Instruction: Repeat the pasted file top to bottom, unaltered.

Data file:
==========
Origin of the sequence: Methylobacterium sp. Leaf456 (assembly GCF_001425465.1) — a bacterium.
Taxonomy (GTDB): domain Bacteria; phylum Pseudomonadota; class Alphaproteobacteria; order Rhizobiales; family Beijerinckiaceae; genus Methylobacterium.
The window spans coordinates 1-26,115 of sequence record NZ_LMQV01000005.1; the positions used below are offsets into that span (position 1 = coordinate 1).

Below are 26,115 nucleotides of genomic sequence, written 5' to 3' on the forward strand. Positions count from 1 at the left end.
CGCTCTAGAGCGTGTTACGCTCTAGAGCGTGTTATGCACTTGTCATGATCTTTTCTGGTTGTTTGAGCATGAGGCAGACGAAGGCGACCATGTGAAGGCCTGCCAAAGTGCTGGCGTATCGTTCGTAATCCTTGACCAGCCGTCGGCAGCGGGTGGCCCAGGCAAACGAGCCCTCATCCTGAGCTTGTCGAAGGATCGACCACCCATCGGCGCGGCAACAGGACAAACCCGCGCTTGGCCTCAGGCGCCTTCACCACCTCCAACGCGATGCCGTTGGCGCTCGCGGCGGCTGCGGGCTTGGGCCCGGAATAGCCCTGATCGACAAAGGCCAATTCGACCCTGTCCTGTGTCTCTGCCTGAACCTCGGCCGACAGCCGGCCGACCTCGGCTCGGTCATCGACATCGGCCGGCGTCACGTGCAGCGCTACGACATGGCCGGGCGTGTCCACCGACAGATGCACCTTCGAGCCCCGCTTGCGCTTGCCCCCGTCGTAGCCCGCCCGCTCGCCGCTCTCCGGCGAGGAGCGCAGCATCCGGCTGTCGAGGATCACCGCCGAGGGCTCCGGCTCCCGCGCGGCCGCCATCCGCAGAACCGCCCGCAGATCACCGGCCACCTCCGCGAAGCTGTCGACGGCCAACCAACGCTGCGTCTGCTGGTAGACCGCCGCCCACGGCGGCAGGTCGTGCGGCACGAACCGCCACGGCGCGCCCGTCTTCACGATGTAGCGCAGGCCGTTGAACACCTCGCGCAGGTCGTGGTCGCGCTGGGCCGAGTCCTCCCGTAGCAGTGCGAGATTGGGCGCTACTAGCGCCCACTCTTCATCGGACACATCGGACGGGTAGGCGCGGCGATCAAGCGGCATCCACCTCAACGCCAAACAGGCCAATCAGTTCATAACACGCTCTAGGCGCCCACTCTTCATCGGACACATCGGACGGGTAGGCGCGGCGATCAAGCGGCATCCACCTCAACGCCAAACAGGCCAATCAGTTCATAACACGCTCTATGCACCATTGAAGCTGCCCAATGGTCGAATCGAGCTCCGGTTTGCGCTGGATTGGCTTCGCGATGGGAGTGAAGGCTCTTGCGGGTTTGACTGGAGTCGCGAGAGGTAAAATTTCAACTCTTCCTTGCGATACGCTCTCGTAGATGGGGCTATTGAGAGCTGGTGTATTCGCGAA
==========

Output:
Origin of the sequence: Methylobacterium sp. Leaf456 (assembly GCF_001425465.1) — a bacterium.
Taxonomy (GTDB): domain Bacteria; phylum Pseudomonadota; class Alphaproteobacteria; order Rhizobiales; family Beijerinckiaceae; genus Methylobacterium.
The window spans coordinates 1-26,115 of sequence record NZ_LMQV01000005.1; the positions used below are offsets into that span (position 1 = coordinate 1).

Below are 26,115 nucleotides of genomic sequence, written 5' to 3' on the forward strand. Positions count from 1 at the left end.
CGCTCTAGAGCGTGTTACGCTCTAGAGCGTGTTATGCACTTGTCATGATCTTTTCTGGTTGTTTGAGCATGAGGCAGACGAAGGCGACCATGTGAAGGCCTGCCAAAGTGCTGGCGTATCGTTCGTAATCCTTGACCAGCCGTCGGCAGCGGGTGGCCCAGGCAAACGAGCCCTCATCCTGAGCTTGTCGAAGGATCGACCACCCATCGGCGCGGCAACAGGACAAACCCGCGCTTGGCCTCAGGCGCCTTCACCACCTCCAACGCGATGCCGTTGGCGCTCGCGGCGGCTGCGGGCTTGGGCCCGGAATAGCCCTGATCGACAAAGGCCAATTCGACCCTGTCCTGTGTCTCTGCCTGAACCTCGGCCGACAGCCGGCCGACCTCGGCTCGGTCATCGACATCGGCCGGCGTCACGTGCAGCGCTACGACATGGCCGGGCGTGTCCACCGACAGATGCACCTTCGAGCCCCGCTTGCGCTTGCCCCCGTCGTAGCCCGCCCGCTCGCCGCTCTCCGGCGAGGAGCGCAGCATCCGGCTGTCGAGGATCACCGCCGAGGGCTCCGGCTCCCGCGCGGCCGCCATCCGCAGAACCGCCCGCAGATCACCGGCCACCTCCGCGAAGCTGTCGACGGCCAACCAACGCTGCGTCTGCTGGTAGACCGCCGCCCACGGCGGCAGGTCGTGCGGCACGAACCGCCACGGCGCGCCCGTCTTCACGATGTAGCGCAGGCCGTTGAACACCTCGCGCAGGTCGTGGTCGCGCTGGGCCGAGTCCTCCCGTAGCAGTGCGAGATTGGGCGCTACTAGCGCCCACTCTTCATCGGACACATCGGACGGGTAGGCGCGGCGATCAAGCGGCATCCACCTCAACGCCAAACAGGCCAATCAGTTCATAACACGCTCTAGGCGCCCACTCTTCATCGGACACATCGGACGGGTAGGCGCGGCGATCAAGCGGCATCCACCTCAACGCCAAACAGGCCAATCAGTTCATAACACGCTCTATGCACCATTGAAGCTGCCCAATGGTCGAATCGAGCTCCGGTTTGCGCTGGATTGGCTTCGCGATGGGAGTGAAGGCTCTTGCGGGTTTGACTGGAGTCGCGAGAGGTAAAATTTCAACTCTTCCTTGCGATACGCTCTCGTAGATGGGGCTATTGAGAGCTGGTGTATTCGCGAA